The Mexican Cession (in red) was acquired through the Treaty of Guadalupe Hidalgo. The Gadsden Purchase (in orange) was acquired through purchase after Polk left office.

Polk sent diplomat Nicholas Trist to negotiate with the Mexicans. Lack of progress prompted the President to order Trist to return to the United States, but the diplomat ignored the instructions and stayed in Mexico to continue bargaining. Trist successfully negotiated the Treaty of Guadalupe Hidalgo in 1848, which Polk agreed to ratify, ignoring calls from Democrats who demanded that all Mexico be annexed. The treaty added 1.2 million square miles (3.1 million square kilometers) of territory to the United States; Mexico's size was halved, while that of the United States increased by a third. California, Nevada, Utah, most of Arizona, and parts of New Mexico, Colorado and Wyoming were all included in the Mexican Cession. The treaty also recognized the annexation of Texas and acknowledged American control over the disputed territory between the Nueces River and the Rio Grande. Mexico, in turn, received $15 million. The war claimed fewer than 20,000 American lives but over 50,000 Mexican ones.[56] It may have cost the United States $100 million.[57] Finally, the Wilmot Proviso injected the issue of slavery in the new territories, even though Polk had insisted to Congress and in his diary that this had never been a war goal.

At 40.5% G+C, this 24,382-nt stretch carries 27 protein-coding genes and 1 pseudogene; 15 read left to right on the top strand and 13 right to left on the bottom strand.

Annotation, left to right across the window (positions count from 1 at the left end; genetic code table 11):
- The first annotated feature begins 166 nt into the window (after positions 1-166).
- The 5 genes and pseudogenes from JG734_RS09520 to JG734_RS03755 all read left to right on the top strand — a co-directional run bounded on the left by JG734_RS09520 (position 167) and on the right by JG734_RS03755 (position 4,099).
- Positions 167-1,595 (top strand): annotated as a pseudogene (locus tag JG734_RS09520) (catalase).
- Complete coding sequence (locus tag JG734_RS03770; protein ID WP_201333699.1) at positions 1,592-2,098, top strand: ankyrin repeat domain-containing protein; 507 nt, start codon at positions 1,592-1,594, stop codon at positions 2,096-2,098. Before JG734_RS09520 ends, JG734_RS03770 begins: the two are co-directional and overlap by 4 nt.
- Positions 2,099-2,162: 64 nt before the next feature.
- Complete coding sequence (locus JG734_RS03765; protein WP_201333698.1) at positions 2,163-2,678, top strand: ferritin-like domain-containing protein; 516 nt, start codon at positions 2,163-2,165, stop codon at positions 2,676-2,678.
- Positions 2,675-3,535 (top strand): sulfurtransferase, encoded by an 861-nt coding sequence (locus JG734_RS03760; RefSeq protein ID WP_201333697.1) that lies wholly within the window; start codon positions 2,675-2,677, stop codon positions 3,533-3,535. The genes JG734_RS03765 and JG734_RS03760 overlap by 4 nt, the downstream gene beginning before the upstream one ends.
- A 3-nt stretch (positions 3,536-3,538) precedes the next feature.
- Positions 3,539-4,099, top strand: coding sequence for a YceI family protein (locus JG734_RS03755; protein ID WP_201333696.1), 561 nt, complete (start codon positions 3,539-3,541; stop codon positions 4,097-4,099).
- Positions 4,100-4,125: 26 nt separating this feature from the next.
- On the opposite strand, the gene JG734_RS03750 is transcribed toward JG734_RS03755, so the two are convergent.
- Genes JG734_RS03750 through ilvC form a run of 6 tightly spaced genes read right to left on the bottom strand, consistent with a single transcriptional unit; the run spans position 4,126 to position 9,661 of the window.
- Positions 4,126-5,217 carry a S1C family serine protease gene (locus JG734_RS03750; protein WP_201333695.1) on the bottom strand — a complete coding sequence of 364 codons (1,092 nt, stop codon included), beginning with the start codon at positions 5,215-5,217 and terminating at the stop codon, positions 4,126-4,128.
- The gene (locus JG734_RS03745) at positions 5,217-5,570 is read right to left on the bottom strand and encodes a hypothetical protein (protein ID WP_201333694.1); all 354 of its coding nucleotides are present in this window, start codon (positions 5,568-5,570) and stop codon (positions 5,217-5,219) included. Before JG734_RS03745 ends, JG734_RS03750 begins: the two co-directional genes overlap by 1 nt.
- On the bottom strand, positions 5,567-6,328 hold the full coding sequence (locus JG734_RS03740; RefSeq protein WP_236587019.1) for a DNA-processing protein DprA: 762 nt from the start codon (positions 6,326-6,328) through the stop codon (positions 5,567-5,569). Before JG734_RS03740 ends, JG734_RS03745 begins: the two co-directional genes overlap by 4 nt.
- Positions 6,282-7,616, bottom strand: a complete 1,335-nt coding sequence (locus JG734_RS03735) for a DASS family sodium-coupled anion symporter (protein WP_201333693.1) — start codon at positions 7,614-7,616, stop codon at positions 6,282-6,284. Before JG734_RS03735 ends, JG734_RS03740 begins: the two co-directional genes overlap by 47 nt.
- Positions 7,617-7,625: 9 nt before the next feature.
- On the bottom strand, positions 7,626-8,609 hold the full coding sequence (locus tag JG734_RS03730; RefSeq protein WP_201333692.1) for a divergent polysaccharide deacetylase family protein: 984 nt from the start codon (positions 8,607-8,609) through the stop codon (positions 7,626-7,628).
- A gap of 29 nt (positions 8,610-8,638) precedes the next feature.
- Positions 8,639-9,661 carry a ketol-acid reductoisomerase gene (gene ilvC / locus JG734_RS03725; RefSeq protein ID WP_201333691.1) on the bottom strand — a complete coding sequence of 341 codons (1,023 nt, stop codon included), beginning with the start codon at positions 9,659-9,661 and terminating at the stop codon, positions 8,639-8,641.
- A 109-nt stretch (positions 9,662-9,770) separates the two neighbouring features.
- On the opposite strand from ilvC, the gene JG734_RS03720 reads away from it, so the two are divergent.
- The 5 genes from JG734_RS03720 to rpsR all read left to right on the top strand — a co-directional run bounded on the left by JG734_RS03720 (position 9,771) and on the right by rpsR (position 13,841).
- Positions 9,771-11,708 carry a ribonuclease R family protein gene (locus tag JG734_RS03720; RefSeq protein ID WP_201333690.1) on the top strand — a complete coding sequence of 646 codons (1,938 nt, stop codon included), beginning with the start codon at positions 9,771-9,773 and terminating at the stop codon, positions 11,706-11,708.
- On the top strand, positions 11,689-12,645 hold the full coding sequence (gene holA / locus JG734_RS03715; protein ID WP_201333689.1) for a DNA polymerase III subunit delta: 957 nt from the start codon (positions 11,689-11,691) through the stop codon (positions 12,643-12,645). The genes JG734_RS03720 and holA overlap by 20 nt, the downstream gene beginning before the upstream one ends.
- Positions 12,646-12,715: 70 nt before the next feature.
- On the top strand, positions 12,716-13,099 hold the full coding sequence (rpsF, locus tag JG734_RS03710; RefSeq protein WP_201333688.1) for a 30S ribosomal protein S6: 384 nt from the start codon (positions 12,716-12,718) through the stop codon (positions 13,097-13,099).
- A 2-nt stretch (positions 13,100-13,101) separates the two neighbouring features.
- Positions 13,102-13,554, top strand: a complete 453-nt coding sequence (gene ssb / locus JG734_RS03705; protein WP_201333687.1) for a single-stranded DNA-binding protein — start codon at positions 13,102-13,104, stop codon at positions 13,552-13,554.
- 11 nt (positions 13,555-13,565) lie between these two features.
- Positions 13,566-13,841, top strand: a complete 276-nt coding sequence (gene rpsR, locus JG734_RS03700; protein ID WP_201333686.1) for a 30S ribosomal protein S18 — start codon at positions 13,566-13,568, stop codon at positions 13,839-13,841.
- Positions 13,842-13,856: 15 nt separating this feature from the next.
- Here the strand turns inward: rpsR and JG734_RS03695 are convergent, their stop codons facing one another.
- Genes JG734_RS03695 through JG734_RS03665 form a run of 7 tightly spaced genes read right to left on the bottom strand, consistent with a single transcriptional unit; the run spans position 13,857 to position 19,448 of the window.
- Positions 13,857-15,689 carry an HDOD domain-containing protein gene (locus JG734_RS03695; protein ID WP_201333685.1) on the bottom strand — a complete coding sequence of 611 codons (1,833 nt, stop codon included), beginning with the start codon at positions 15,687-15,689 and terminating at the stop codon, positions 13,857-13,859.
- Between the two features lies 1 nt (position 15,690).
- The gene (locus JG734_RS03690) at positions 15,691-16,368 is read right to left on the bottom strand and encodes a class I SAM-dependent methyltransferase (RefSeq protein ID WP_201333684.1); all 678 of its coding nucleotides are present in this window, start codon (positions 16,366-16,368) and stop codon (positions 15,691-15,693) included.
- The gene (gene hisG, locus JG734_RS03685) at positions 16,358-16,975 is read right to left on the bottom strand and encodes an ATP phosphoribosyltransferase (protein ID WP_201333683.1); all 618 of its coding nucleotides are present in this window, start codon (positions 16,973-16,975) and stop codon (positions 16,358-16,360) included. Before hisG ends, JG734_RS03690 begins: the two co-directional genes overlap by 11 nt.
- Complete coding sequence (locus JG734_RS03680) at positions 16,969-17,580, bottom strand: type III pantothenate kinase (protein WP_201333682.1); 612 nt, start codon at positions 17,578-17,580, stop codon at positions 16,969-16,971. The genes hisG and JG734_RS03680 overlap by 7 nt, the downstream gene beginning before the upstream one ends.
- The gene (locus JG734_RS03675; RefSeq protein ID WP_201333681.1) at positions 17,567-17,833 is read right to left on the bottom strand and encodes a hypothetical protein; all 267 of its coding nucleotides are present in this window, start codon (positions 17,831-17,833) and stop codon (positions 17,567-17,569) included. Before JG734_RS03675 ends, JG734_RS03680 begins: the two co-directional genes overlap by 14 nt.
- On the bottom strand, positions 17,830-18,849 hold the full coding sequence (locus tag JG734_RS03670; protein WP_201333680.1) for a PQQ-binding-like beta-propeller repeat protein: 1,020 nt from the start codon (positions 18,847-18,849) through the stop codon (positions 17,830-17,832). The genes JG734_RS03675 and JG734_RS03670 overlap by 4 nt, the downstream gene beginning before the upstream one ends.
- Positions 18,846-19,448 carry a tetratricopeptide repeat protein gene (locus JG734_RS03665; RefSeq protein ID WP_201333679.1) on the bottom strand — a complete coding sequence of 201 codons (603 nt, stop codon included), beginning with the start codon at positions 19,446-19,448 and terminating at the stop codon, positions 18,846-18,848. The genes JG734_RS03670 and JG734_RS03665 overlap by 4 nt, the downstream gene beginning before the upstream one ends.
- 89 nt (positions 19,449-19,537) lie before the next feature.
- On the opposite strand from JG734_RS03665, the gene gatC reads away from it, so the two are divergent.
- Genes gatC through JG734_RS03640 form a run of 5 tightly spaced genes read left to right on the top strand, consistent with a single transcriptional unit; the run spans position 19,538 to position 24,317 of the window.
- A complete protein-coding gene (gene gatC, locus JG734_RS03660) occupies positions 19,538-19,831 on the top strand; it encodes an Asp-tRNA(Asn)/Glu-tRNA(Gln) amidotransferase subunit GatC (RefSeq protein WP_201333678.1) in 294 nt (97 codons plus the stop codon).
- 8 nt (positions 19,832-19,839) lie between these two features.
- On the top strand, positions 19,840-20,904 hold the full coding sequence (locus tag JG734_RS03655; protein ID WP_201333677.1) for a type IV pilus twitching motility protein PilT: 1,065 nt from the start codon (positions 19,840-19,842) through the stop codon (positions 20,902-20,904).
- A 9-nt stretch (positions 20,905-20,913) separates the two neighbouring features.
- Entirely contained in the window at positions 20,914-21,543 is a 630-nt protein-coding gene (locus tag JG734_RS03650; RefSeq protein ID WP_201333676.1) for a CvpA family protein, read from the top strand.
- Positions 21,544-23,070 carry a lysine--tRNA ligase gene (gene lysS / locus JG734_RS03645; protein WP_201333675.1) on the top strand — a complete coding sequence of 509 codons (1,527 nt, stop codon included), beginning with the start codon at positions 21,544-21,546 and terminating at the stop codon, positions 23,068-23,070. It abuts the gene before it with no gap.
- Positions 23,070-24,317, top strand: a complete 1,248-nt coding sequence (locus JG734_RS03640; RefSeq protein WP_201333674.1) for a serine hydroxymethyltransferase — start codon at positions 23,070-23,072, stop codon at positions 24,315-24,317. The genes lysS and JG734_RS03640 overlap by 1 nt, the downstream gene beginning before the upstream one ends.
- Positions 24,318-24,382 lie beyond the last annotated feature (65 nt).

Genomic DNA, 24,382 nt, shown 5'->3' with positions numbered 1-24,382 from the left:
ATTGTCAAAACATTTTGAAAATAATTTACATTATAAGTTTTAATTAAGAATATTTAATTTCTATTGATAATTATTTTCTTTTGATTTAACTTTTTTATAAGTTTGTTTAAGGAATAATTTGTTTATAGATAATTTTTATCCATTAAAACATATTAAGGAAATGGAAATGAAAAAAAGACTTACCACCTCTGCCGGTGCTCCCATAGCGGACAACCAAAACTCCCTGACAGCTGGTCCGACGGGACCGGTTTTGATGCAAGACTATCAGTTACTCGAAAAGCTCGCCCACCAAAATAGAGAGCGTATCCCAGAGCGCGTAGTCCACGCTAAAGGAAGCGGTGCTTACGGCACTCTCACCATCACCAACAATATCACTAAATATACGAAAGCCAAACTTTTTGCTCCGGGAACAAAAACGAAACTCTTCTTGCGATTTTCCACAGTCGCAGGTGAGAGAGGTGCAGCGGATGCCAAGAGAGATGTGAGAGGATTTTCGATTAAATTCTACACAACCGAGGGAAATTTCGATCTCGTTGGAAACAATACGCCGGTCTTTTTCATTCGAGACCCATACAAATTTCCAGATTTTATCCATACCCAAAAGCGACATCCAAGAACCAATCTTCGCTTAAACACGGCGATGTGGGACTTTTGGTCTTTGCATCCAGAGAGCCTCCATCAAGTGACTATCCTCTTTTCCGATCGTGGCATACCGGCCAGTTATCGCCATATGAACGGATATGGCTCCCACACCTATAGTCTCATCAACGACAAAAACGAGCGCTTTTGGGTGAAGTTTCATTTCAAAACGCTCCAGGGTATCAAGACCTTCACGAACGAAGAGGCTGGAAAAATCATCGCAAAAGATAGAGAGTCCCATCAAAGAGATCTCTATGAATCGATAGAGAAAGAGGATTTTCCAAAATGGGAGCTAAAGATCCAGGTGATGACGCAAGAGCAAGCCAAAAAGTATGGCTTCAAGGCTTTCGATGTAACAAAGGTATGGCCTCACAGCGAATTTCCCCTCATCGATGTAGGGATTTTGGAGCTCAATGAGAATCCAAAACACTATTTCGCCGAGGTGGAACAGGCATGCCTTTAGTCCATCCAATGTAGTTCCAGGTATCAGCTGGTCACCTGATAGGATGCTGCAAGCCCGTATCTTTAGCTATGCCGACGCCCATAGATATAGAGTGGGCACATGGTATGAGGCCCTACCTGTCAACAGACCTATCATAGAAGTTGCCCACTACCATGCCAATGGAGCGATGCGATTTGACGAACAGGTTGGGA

The treaty, however, needed ratification by the Senate. In March 1848, the Whigs, who had been so opposed to Polk's policy, suddenly changed position. Two-thirds of the Whigs voted for Polk's treaty. This ended the war and legalized the acquisition of the territories.

The war had serious consequences for Polk and the Democrats. It gave the Whig Party a unifying message of denouncing the war as an immoral act of aggression carried out through abuse of power by the president. In the 1848 election, however, the Whigs decided to choose a non-ideological war hero. They eventually selected General Taylor, and celebrated his victories. Taylor refused to criticize Polk. As a result of the strain of managing the war effort directly and in close detail, Polk's health markedly declined toward the end of his presidency.


In mid-1848, President Polk authorized his ambassador to Spain, Romulus Mitchell Saunders, to negotiate the purchase of Cuba and offer Spain up to $100 million, an astounding sum at the time for one territory, equal to $2.53 billion in present-day terms.Template:Inflation-fn Cuba was close to the United States and had slavery, so the idea appealed to Southerners but was unwelcome in the North. However, Spain was still making huge profits in Cuba (notably in sugar, molasses, rum, and tobacco), and thus the Spanish government rejected Saunders' overtures.[58]